Martin Logan woofer amplification

I was discussing a possible trade in for my Martin Logan Montis speakers. The store owner was reticent, stating that the amplifier for the woofer was an OP amp. I was surprised to hear that, since the operating space is so large. I thought it was a Class D switching amp, which should work well in a non ventilated cabinet, and operating at a low frequency. Any Martin Logan experts out there?
I'm pretty sure the original Summits used a bi-polar amp for the woofers. I think this trickled down to the Montis and Ethos, (and of course the Summit X).

The specs for the woofer amp state 200 watts at 4 ohms. I would think a class D amp would have a much higher rating, (even for just a marketing tool).
Op amps ("operational amplifiers") are not power amplifiers, they are small signal devices used in line-level and other low power circuitry.

However it is quite possible that the input circuit or other circuitry that is "ahead" of the power stage in the amplifier includes an op amp, with one of its purposes perhaps being to perform the necessary low pass filtering.

Op amps tend to often be viewed negatively in high end audio, which is deserved in some cases and not deserved in others. In a bass amplifier application I would not expect the use of an op amp to necessarily mean compromised sound quality. But the dealer may not understand what an op amp is, or he may be dogmatically biased against them, or he may be anticipating that his potential customers would be dogmatically biased against them.

-- Al
You have a point as the Montis may use the low pass filter to send the sub 400hz signal to the woofer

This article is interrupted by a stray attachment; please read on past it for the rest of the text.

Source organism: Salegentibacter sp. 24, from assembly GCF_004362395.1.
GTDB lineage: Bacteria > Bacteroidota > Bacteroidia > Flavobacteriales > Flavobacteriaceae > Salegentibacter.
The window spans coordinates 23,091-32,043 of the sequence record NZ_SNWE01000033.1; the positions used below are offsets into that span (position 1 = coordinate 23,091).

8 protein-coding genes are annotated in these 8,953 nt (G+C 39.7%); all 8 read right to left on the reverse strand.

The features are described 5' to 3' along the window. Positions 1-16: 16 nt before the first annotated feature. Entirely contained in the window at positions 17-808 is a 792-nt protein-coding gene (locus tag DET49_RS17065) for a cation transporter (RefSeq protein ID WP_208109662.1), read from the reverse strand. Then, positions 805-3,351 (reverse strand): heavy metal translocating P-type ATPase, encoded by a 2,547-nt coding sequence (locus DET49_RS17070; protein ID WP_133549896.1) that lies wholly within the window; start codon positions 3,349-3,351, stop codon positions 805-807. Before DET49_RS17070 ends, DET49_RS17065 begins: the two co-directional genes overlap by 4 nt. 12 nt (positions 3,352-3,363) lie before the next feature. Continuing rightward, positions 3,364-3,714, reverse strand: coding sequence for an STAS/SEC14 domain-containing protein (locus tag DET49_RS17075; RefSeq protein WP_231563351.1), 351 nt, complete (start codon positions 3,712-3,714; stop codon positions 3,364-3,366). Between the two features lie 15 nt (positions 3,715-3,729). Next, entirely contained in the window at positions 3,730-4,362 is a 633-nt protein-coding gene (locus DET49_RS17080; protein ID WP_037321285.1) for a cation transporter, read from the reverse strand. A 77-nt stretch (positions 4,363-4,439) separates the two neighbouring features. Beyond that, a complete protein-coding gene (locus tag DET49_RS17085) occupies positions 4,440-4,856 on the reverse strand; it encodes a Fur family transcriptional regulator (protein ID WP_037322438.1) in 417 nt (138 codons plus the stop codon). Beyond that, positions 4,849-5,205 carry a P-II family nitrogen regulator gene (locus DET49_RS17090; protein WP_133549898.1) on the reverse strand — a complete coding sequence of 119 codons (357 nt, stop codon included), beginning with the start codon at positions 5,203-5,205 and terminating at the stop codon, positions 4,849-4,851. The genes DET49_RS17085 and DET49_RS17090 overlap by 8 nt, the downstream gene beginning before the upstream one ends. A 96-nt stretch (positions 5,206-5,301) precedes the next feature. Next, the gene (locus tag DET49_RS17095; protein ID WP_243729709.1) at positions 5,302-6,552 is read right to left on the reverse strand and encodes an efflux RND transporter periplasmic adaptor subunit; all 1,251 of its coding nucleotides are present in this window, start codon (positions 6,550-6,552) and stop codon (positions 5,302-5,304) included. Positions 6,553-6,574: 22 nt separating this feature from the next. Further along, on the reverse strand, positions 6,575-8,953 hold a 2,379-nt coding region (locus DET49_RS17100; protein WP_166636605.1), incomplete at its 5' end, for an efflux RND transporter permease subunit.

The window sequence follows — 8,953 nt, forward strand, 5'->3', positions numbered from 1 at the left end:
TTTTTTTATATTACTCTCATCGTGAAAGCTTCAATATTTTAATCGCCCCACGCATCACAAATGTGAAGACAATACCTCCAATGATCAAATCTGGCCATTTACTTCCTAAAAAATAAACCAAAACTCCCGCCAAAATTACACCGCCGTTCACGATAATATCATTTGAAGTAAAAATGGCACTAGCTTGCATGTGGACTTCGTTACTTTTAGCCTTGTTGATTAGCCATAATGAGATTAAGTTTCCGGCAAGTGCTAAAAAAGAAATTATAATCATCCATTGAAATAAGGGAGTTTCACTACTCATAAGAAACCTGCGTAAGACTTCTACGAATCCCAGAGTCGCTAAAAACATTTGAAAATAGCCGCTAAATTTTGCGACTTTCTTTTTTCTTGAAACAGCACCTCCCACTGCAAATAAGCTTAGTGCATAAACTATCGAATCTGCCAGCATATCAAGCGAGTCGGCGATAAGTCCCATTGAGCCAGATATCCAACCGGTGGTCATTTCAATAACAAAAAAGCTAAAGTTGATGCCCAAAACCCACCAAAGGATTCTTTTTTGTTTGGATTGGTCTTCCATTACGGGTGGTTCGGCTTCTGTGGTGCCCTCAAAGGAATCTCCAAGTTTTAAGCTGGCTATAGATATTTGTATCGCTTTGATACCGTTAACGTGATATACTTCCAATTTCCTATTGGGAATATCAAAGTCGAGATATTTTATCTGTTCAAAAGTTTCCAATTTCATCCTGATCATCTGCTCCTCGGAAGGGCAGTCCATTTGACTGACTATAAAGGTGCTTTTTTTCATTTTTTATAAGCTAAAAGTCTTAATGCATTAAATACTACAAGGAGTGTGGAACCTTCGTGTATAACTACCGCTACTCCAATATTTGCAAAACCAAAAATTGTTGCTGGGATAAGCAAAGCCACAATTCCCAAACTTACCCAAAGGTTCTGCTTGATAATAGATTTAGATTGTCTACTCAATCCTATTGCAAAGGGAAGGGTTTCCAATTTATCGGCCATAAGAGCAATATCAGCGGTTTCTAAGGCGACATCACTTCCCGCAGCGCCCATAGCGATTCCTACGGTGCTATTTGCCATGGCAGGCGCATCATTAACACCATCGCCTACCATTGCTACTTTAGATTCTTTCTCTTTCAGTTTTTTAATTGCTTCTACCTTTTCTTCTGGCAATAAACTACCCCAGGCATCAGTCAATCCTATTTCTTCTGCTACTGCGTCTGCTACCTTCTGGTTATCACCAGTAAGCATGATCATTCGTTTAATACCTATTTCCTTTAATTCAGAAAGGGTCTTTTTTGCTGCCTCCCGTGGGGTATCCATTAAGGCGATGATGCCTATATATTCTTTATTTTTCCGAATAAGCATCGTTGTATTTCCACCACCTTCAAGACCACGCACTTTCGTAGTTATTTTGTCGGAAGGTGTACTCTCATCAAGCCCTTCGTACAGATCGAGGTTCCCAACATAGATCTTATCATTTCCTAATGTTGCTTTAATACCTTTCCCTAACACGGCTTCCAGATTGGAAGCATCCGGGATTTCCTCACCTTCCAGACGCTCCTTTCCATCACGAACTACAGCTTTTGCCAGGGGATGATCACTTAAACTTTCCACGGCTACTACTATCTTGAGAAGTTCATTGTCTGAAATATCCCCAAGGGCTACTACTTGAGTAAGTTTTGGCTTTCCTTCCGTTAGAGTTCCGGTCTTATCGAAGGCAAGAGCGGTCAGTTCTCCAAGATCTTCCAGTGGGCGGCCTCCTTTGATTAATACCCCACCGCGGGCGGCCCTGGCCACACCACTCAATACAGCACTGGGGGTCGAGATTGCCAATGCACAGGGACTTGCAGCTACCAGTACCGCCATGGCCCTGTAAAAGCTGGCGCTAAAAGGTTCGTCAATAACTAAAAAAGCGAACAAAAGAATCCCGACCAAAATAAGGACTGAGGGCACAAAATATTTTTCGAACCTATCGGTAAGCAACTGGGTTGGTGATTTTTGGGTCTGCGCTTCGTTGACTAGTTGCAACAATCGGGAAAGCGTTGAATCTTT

The Summit has 2 B&O ICEpower ASC200 amp modules. They are rated at 200 watts into 4 ohms. This is the same amp used in the Bel Canto S300i integrated, PS Audio C100 integrated, PS Audio A100 amp, Red Dragon Amp1 monos and many other products.
I based my above assumption on this review.

Here is the paragraph:

"The Summit's active amplification includes toroidal power transformers, as part of a high performance bipolar amplifier that is said to offer better tracking of the input signal and reduced hysteresis.

Other claimed benefits are a more open, dynamic performance than would have been expected with otherwise similar IE transformers, especially at high levels. In general terms, bass performance comes closer than previous designs to matching the speed and transparency of the electrostatic mid and treble.

The hard built crossover is derived from the network used in the Statement, with air core inductors, audiophile grade polypropylene caps and point-to-point hard wiring."
My guess is that the reviewer of the Summit was using the word "bipolar" in a very loose sense, perhaps without fully understanding what a "bipolar amplifier" is. For that matter, I don't fully understand what it is :-), and it seems like ambiguous terminology at best.

I would expect that in general it would refer to an amplifier which uses bipolar (NPN or PNP) output transistors, as opposed to FETs. The ICEpower modules use some bipolar transistors, but not as the power transistors which drive their outputs.

But perhaps he was using the term in reference to how the two ICEpower modules are used in conjunction with each other, perhaps in some sort of a balanced configuration. Although I'm not sure that makes sense either.

Best regards,
-- Al
Martin Logan says: "MartinLogan's dedicated in-house design and engineering team created an extremely precise 24-bit Vojtko DSP engine in conjunction with a powerful 200-watt class-D amplifier to deliver a stunningly detailed low-frequency performance reaching down to 29Hz—uncommon in cabinets this compact."
A few years back, I switched amplifiers to Bel Canto Ref1000MKII's to drive my Summits. There was an incompatibility between the amps and the crossover in the Summits that Martin Logan was aware of. I called them up and the sent me out two small replacement circuit boards. I had to disassemble the cabinets and I saw the ASC200 boards with my own eyes.